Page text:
Event Reports

Achieving Peace in South Sudan: What Role for Civil Society?

Since the outbreak of violence in South Sudan in 2013, attempts at achieving lasting peace have been unsuccessful and criticized for not including all relevant stakeholders. KAS hosted a roundtable with representatives of South Sudanese women, youth, artists and religious leaders to explore how CSOs can contribute to achieving sustainable peace in the country.

After the outbreak of violence in South Sudan in 2013, a number of internationally mediated talks in Addis Ababa, Nairobi and Entebbe have failed to establish peace in the country. In October this year, 14 South Sudanese civil society organizations published an open letter criticizing their exclusion from the IGAD Consultation for Peace Revitalization Forum, displaying the need for an inclusive peace process. Previous peace negotiations in South Sudan have shown that sustainable peace can only be achieved through an inclusive approach involving local and national actors. Civil society has the potential to bridge divisions among armed parties and local communities. Justice and reconciliation can only be sustainable through efforts at both the elite as well as grassroots level.

Therefore, the Konrad Adenauer Stiftung (KAS) hosted a roundtable for South Sudanese civil society representatives working from Kampala to explore the question of how civil society can contribute to lasting peace in the country. Special focus was placed on representatives of youth, women, religions as well as artists, as these stakeholders have been underrepresented in past peace efforts.

In her opening remarks, Juliane Bing from KAS underlined the valuable contributions CSOs can make to peace negotiations: they can provide crucial knowledge about the realities on the ground: their work gives them and understanding of the local culture and traditions as well as the positions, needs and interests of local communities. They can play a role in rebuilding trust within society and give a peace agreement broad ownership within society.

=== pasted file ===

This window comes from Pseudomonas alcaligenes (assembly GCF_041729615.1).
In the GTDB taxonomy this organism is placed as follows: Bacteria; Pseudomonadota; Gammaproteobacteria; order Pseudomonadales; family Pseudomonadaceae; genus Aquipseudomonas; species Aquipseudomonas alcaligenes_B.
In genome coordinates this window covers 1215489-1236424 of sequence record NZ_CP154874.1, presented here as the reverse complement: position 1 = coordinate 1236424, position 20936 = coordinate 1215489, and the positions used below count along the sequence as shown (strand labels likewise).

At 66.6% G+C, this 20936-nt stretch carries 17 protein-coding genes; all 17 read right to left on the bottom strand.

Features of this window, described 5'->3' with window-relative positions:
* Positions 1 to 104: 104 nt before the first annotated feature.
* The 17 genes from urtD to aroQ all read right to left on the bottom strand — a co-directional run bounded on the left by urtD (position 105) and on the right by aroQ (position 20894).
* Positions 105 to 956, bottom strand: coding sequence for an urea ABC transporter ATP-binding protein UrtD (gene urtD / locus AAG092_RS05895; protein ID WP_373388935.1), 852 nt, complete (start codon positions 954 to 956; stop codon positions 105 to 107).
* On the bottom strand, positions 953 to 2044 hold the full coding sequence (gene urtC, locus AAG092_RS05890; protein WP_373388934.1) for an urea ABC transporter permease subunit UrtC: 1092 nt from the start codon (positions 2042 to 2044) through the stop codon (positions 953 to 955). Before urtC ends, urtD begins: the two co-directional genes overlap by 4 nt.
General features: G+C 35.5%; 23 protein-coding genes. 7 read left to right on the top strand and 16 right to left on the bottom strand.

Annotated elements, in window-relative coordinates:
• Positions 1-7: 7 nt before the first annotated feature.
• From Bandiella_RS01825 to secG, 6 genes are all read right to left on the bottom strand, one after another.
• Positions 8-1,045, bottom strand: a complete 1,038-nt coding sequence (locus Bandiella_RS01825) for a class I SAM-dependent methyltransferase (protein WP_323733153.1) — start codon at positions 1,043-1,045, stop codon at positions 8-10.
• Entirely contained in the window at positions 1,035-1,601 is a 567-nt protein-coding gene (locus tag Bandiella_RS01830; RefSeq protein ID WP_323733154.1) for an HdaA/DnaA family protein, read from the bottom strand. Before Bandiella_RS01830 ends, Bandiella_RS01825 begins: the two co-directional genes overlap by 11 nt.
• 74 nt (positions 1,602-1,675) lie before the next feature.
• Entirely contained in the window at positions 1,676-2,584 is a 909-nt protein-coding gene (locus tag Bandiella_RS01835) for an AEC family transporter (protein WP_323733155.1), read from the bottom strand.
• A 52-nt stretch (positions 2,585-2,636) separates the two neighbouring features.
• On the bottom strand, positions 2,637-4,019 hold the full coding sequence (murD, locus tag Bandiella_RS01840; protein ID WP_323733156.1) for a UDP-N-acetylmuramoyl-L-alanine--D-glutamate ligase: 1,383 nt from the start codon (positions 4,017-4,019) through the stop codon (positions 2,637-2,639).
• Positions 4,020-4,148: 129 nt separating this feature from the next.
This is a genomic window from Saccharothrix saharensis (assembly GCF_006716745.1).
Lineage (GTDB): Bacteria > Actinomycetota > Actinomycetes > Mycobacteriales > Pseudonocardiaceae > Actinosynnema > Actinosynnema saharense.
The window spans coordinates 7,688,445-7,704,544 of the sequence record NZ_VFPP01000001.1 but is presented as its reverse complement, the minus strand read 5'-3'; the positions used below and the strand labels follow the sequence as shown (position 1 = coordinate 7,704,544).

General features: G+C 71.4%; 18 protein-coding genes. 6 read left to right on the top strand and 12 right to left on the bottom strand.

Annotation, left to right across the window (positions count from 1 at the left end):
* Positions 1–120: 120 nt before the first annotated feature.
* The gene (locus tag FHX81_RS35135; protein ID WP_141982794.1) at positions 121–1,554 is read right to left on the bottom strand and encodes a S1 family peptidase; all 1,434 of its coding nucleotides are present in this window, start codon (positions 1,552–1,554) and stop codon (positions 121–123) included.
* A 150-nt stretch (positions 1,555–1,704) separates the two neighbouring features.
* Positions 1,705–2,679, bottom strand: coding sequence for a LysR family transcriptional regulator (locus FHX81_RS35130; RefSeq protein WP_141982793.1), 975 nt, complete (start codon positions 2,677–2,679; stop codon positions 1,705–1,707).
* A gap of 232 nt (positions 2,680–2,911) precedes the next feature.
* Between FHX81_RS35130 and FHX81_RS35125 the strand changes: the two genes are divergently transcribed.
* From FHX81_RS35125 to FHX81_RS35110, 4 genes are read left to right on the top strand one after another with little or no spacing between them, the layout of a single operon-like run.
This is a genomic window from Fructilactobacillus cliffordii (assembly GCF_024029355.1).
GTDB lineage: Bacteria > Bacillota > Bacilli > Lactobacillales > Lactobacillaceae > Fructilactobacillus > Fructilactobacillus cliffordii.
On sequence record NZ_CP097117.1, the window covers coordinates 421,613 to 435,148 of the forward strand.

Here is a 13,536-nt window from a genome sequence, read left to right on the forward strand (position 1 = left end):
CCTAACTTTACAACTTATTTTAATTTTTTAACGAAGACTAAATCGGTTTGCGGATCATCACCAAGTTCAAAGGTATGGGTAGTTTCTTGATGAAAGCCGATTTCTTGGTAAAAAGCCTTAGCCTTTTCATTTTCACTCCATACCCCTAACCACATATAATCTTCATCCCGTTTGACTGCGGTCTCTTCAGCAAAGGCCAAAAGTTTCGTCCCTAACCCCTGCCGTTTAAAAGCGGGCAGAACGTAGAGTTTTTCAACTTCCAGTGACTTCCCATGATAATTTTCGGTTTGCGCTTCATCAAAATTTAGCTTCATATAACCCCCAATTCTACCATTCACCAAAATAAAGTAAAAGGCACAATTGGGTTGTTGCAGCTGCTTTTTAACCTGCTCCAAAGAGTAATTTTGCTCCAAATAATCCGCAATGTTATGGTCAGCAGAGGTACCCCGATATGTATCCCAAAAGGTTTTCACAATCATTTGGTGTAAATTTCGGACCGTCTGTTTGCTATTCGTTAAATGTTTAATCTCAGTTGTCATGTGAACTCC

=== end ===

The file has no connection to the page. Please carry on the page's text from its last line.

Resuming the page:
Although the term “civil society” is broadly used, there is often no clear cut consensus or understanding of what defines this actor. Therefore, Donnas Ojok, KAS Programme Manager, went on to interactively discuss the participant’s definitions of what makes CSOs unique. The discussants underlined that CSOs have to inform, influence and agitate citizens and are independent of the government.

Opening the remarks from the participants, Jacob Bol from the South Sudanese artist’s collective #AnaTaban (Arabic for I am tired) expressed his views on how art can contribute to reconciliation in a war torn society. #AnaTaban brings together all forms of comedy, drama and visual art to create opportunities of expression for South Sudanese citizens. The artists’ aim is to ask citizens which South Sudan they want and how the country can move away from violence and destruction. Through art, people begin to express their testimonies and engage their emotions.

“Governments led by men have failed – give women a chance now”, said Amani Roselyn from Eve Organisation highlighting the need to include women in the peace process. Eve Organisation is a CSO established in 2006 in Khartoum, focusing on women’s rights in South Sudan. Women make up 60% of the population in the country and form the group suffering the most from the violence. Effective representation goes beyond mere quotas in peace negotiations: there need to be powerful voices at the table, raising women’s issues.

Malual Bol Kiir, founder of the African Youth Action Network and youth peace activist, highlighted the fact that the young generation in South Sudan is fighting in a war started by the older generation. Although young people make up the majority of the population in South Sudan, they are not given a voice at the decision making level. Rather, they are divided and instrumentalized by the political elite. Malual called for investments into youth to enable them to strengthen their platforms and become independent.

Further crucial stakeholders in South Sudan are religious groups, which have been able to successfully broker peace agreements between local communities. Bishop Mullah underlined that religious groups are not just comprised of Christians, but also include Muslim groups and other confessions. The advantage religious groups have are that they work among the people and therefore have high levels of trust among the population. What is needed is collaboration among leaders of different faiths to bridge divides and unify people under the umbrella of religion. Trust can then be rebuilt step-by-step.

One core issue raised was the ineffective coordination and cooperation among South Sudanese CSOs in Uganda. An existing consortium of organizations has thus far not been successful in speaking with one voice. Aside from a lack of resources, one of the underlying causes of this issue is the polarization and divisions among the organizations, which need to be overcome.

Report compiled by Juliane Bing

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